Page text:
New Mercedes-Benz E-Class



The new E-Class, claims Mercedes, offers a benchmark for ‘safety, comfort and environmental compatibility’. Safety first, as they say, and here we have such features as Attention Assist (which comes as standard), along with the option of Adaptive High Beam Assist and automatic emergency braking.

The last of these, as the name suggests, is activated when there is acute danger of collision: a feature now available on a wide range of high-end cars. However, the features deserving of capital letters – Attention Assist and Adaptive High Beam Assist – are more unusual.



To quote the press release, along with the full complement of capital letters and bold type, ‘the new E-Class has developed a highly sensitive means of monitoring its driver’s attention level, and warns them of drowsiness in good time. This new ATTENTION ASSIST drowsiness detection system, which is standard equipment, is equipped with highly sensitive sensors that continuously monitor more than 70 different parameters. Observing the driver’s steering behaviour has proved to be a particularly strong indicator: several years of practical research by Mercedes engineers have shown that drowsy drivers make minor steering errors that can often be rapidly corrected in characteristic ways. These corrections are recognised by a highly sensitive steering angle sensor.’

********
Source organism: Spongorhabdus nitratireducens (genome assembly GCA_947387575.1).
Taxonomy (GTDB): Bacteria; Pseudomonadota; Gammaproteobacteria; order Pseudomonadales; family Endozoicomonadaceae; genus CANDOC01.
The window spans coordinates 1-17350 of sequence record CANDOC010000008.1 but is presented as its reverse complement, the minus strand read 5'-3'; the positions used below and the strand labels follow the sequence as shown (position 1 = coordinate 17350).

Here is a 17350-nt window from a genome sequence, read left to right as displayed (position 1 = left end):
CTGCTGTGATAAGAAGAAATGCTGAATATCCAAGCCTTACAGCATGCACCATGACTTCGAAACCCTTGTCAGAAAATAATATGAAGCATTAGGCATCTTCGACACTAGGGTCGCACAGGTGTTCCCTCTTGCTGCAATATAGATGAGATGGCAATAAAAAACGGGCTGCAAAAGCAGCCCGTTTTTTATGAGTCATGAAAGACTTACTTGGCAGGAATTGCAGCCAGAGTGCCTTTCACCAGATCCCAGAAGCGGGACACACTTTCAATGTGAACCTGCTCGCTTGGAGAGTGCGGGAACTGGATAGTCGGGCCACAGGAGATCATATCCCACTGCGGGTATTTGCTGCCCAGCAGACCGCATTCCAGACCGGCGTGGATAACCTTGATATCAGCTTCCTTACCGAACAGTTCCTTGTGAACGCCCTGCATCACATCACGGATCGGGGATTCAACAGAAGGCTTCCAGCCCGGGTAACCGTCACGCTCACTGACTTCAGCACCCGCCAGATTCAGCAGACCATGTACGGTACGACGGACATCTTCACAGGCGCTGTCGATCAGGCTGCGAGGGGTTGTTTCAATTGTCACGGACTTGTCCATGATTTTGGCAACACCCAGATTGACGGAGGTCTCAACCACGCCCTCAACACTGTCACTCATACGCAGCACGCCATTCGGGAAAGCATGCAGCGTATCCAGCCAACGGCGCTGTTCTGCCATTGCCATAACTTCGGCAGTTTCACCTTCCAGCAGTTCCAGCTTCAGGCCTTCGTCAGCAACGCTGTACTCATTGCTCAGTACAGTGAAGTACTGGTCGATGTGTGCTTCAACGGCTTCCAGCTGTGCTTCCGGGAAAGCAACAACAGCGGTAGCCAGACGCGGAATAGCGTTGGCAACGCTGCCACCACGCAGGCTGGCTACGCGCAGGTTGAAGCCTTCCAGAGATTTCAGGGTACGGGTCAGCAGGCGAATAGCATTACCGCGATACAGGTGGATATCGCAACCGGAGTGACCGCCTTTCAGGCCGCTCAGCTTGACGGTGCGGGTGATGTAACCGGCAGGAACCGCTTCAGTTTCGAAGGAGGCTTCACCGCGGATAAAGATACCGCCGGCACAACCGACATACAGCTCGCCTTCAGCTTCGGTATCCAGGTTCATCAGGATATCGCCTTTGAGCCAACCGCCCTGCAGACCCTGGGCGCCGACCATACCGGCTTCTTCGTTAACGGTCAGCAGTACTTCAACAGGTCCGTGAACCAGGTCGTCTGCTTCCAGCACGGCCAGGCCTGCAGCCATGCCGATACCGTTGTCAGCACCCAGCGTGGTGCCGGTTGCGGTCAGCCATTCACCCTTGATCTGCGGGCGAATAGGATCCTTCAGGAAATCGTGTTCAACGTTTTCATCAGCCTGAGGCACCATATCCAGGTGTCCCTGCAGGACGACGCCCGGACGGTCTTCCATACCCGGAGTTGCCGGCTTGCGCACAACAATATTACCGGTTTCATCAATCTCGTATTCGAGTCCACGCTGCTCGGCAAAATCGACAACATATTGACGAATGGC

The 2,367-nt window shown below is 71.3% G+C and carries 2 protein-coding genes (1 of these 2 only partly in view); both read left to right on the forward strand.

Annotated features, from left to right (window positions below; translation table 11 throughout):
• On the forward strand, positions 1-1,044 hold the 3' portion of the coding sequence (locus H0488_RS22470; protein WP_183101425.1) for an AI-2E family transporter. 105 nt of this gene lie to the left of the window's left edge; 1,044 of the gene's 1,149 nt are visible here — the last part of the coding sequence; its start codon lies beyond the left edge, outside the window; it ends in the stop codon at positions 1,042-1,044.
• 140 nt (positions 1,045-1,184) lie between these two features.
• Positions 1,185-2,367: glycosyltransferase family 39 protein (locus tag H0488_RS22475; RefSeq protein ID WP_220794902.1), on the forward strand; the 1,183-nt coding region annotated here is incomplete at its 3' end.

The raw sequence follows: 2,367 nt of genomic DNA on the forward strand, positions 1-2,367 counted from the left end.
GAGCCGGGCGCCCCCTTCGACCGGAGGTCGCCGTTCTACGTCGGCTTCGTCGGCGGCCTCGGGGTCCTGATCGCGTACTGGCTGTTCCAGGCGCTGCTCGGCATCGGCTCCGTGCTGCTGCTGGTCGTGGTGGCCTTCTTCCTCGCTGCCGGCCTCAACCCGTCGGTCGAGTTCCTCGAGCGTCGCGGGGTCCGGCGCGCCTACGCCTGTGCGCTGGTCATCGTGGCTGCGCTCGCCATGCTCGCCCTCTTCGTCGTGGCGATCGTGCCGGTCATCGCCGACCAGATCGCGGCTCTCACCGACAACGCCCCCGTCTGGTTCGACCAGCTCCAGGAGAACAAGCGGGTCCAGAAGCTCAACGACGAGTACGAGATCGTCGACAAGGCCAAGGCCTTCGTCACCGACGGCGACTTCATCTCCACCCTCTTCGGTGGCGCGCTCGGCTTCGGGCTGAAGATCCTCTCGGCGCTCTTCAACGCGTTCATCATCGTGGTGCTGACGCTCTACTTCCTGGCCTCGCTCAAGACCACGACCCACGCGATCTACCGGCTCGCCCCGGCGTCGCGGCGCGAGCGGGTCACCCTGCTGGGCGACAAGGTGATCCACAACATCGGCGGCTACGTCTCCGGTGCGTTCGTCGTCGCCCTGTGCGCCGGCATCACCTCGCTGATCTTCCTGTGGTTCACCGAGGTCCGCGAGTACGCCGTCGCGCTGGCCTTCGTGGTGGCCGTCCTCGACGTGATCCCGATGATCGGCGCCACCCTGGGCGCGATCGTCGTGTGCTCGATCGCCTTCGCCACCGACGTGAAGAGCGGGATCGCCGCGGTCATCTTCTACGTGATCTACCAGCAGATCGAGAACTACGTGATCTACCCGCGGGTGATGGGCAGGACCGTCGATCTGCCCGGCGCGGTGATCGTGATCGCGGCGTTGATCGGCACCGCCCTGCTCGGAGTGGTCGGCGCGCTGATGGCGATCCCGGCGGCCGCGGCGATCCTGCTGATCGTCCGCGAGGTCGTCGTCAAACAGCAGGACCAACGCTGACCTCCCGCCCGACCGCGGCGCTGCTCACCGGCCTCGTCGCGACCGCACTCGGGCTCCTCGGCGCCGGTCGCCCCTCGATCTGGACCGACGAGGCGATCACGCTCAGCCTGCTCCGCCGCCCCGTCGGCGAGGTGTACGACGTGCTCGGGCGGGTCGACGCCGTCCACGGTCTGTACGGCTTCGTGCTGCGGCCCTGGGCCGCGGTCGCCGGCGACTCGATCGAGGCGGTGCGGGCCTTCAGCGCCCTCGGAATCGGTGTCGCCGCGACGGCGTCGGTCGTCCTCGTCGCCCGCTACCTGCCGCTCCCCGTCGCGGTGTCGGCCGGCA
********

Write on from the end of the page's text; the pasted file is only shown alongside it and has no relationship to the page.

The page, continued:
Meanwhile, the new E-Class is the first car in the world with headlights that automatically adapt to the traffic, using a windscreen camera, to avoid dazzling other drivers.



In terms of comfort, already a highlight of the E-Class, Mercedes has improved things even further with such developments as better seats and a suspension whose dampers automatically adjust to the driving situation. The optional airmatic suspension, we’re told, now works together with an electronic damping system.

Finally, the ‘environmental compatibility’ and economy, and we have to say this is impressive. The nine available engines are direct-injection units, consuming up to 23 per cent less fuel than before, while the combined consumption of the new four-cylinder diesel engines is 53.3mpg, with just 139g/km of CO2. Can’t complain about that.

The new E-Class arrives in Europe in March, and in the UK from mid-June 2009.

Text: Charis Whitcombe
Photos: Mercedes-Benz


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